Prince Charles Gets in Trouble with Architects Again


Image from the Guardian

Prince Charles has a habit of getting in trouble with architects. HRH likes buildings in the traditional style so that they look like they are from a quieter, gentler and more idyllic time. He has railed against modernist architecture in the past, calling one new building a "monstrous carbuncle".

Now HRH is at it again. This time it is a huge development in a very expensive area of London, owned by the Qatari royal family. The first plan was for modern high rises by Lord Rogers one of the Prince's least favourite architects. Aligning himself with irate residents, he managed to get the Emir to jettison that plan and a new green one has been introduced, complete with cabbage patches in the gardens.
Image from the Evening Standard

Located in the Chelsea Barracks which were originally a British army barracks, the 12 acres of land were sold to the Qatari Diar, the property development arm of the royal family. It is a hugely expensive project in one of the most expensive residential areas in London. The original £3 billion project consisted of 16 modern high rise buildings in a gated community. The local residents mounted a huge campaign against the design, with the help of many famous people, including the Prince of Wales, with the result that the old site plan was withdrawn and a new one has been redesigned by a new architect, and a landscape architect, Kim Wilkie Associates.

The new plan has a series of public squares; some of the first to be built in London in the last century. There will be 600 houses and flats set around them.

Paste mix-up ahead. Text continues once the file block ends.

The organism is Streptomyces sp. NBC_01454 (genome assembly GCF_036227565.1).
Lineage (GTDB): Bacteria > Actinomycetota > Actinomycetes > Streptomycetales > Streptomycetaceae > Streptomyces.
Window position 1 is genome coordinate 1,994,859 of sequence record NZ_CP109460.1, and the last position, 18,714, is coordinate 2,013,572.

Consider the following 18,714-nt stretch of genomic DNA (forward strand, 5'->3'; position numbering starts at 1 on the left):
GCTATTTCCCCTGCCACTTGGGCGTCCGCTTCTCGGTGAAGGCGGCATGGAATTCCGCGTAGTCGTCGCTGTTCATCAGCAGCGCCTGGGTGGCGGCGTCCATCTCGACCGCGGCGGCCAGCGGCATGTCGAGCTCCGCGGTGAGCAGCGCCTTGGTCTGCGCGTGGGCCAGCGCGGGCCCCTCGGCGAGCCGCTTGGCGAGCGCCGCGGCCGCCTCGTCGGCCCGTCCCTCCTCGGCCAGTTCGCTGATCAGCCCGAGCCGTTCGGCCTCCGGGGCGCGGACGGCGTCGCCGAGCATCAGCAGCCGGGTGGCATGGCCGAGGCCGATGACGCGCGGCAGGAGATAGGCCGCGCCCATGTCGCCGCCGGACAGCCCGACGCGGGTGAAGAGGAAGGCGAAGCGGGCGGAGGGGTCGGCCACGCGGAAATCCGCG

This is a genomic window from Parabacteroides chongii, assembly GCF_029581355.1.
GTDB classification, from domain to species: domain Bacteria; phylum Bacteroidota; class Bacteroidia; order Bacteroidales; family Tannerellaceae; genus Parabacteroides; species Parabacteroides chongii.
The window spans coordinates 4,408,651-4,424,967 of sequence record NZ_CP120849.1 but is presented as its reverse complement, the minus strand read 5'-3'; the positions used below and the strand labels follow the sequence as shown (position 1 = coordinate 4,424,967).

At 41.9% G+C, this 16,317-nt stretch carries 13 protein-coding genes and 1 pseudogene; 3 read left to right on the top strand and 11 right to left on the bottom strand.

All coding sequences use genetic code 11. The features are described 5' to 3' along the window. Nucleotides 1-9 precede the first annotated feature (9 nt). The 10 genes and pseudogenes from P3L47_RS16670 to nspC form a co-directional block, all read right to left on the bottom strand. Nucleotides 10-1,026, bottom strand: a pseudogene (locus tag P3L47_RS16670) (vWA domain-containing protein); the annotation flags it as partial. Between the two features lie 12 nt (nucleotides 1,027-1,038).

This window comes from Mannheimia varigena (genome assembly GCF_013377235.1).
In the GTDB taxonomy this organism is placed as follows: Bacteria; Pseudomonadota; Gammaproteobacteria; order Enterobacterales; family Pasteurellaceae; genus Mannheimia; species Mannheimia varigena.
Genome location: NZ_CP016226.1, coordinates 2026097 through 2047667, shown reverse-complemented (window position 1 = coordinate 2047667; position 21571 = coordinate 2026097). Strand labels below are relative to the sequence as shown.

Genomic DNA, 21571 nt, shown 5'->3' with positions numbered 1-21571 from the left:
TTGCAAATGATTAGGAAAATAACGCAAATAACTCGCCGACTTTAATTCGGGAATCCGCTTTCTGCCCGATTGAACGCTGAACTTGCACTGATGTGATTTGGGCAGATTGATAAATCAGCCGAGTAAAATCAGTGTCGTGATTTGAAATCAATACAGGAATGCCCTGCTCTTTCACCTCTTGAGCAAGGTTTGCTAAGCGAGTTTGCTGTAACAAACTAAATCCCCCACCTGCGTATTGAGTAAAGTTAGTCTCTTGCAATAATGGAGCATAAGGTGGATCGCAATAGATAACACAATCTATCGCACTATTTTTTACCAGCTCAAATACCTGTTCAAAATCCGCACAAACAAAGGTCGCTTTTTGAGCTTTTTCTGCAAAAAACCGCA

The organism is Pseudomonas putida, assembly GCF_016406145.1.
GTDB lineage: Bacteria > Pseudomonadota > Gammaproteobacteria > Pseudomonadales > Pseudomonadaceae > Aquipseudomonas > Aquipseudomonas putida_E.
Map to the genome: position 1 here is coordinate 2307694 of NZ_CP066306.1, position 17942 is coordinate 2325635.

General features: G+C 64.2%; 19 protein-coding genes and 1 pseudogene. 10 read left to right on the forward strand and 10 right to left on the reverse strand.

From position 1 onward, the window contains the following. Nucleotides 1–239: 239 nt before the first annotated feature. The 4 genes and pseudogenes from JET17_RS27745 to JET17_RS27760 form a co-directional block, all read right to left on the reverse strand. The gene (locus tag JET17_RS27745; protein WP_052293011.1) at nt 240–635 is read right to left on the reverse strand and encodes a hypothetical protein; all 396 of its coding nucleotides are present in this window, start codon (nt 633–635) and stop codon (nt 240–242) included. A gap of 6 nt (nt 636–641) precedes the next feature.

It will include allotments for raising food. According to a sterling source at the Daily Mail, there will be a nuttery, with walnut and hazelnut trees planted around a central square, as well as fruit orchards and space for beehives.

The central spine of the site will include vegetable gardens, with two full-time staff and the produce will be sold at a farmers' market in the square. This "market garden" will be surrounded by houses. Elsewhere there will be orchards and space for bees.

And to keep the plans as green as possible, the power plant servicing the 12.5-acre site will be built beneath the plots, with the heat produced warming the earth and allowing year-round production. Part of the site will be open to the public and there will be a long rill and hedgerow to provide a city home for birds, insects and small animals.


Image from Waste Aware Business

Wilkie is a favourite of the Prince and has worked on projects with him before. Many of these ideas are similar to those developed by HRH at his country house, Highgrove and Clarence House, his London abode.

The real estate agents are not so enamoured. They wonder whether beans in the side garden will sell multi-million pound apartments. As Wilkie said "The idea of making a vegetable plot central to one of the most expensive developments in London had the agents weeping, I had to show them that vegetables can be pretty."

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